14 September 2009


Mostly, I am not afraid. I am not afraid of spiders or any other creepy crawlies. In fact, I would happily let them crawl on my skin and this would include cockroaches. I am not afraid of the dark and if there were a graveyard nearby, I would nonchalantly walk through it alone in the middle of the night. Horror films don't terrify me, nor do snakes or rats. However, I do have one fear - and this is a fear that has often caused me to break out into a cold sweat or grip the armrests of the chair so tightly that more than once I have literally had to be prised off. I'm thinking about dentists and yes I will come out and admit it folks - I am a dentophobic.

I have never had a dental "check up" in my entire adult life. Any visits I have ever made have been unavoidable - usually because of insufferable pain. Because of this there have been periods when I have gone five or six years without seeing one of these deranged sadists with their arrays of drills and pastes, their disconcerting conversations and their unpleasantly sour-sweet body odours. Why would any intelligent person actually choose to be a dentist? Spending your entire working life rooting around in people's mouths seems to me to be a very narrow and unappealing way in which to feather your nest. Mind you - even though they are little more than oral mechanics fixing your teeth - dentists are handsomely rewarded. As my old mother used to say - you won't see a poor dentist.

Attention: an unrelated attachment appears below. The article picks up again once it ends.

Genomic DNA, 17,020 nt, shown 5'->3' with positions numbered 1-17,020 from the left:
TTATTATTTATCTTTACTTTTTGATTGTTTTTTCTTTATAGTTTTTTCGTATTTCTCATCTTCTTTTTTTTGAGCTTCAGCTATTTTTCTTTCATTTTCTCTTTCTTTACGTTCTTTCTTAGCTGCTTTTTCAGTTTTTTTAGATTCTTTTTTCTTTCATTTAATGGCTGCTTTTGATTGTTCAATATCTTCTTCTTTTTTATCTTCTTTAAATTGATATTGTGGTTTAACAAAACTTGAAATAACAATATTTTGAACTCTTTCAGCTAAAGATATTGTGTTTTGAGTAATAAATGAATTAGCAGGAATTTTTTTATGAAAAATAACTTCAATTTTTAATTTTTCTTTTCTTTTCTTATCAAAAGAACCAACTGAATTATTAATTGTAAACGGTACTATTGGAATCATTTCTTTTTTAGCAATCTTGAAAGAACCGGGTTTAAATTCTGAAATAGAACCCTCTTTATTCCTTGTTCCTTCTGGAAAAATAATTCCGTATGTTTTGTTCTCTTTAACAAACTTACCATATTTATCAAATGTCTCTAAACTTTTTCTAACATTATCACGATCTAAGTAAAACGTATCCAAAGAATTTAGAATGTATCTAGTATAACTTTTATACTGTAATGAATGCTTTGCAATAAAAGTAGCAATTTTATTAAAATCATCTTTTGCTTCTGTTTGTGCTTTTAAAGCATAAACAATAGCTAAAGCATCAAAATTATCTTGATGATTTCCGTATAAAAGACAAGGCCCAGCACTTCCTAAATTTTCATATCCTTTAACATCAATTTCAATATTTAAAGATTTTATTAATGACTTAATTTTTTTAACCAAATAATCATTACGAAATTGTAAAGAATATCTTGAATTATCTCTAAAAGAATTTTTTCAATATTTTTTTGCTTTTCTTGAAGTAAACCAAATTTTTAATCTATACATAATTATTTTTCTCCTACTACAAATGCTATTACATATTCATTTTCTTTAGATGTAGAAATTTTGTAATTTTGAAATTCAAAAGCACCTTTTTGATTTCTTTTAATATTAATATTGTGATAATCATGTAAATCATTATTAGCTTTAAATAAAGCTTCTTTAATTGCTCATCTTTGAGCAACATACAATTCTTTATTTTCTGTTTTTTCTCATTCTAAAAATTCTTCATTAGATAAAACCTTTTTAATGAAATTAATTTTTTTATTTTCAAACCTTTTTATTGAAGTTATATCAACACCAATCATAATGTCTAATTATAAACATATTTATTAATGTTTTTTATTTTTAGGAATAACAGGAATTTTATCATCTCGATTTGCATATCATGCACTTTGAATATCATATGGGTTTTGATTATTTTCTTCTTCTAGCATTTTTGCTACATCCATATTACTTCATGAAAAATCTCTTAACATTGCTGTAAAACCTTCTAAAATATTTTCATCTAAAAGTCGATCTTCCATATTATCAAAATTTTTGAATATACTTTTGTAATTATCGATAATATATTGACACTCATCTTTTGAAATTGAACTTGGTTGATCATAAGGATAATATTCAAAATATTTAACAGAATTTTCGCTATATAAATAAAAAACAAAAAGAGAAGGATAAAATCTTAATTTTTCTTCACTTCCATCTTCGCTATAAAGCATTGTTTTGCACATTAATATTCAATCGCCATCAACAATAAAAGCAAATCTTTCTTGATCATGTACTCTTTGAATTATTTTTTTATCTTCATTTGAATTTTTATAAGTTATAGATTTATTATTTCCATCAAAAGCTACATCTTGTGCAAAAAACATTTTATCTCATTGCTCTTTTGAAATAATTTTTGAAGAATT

Until last Friday, I was not on an NHS dentist's list. Once or twice, I had half-heartedly tried to get on a list but the problem was they always wanted to begin with a "check up". Recently, I have had a dental issue which has now translated itself into a hamster cheek on my left side - all down to a developing root infection. On Sunday lunchtime, I travelled to an area of Sheffield called Fir Vale which is home to a large Pakistani community - I was seeing the emergency "out of hours" dentist. The guy reminded me of the "doc" in "Back to The Future" but his communication skills were even more limited. There were no social niceties and no advice about paracetamol or what do if the problem persisted. He spent no more than three minutes in my mouth. I even had to ask if it would be okay for me to rinse out with that pink antiseptic water that dentists favour.

I woke up on Monday morning with a big swollen cheek so the dentist's intervention appeared to have caused more harm than good. The emergency dental service gave me another appointment at Fir Vale. Aaaaargh! I just didn't want to see that pigman again but there he was! I had to wait for an hour and a half before finally getting into his torture chamber once again. This time, after prodding around my un-numbed jaws, he prescribed some antibiotic pills which left me wondering why he hadn't done that the first time. "A lot of pus coming out...suck on the tooth," made me realise that he did possess the power of speech after all.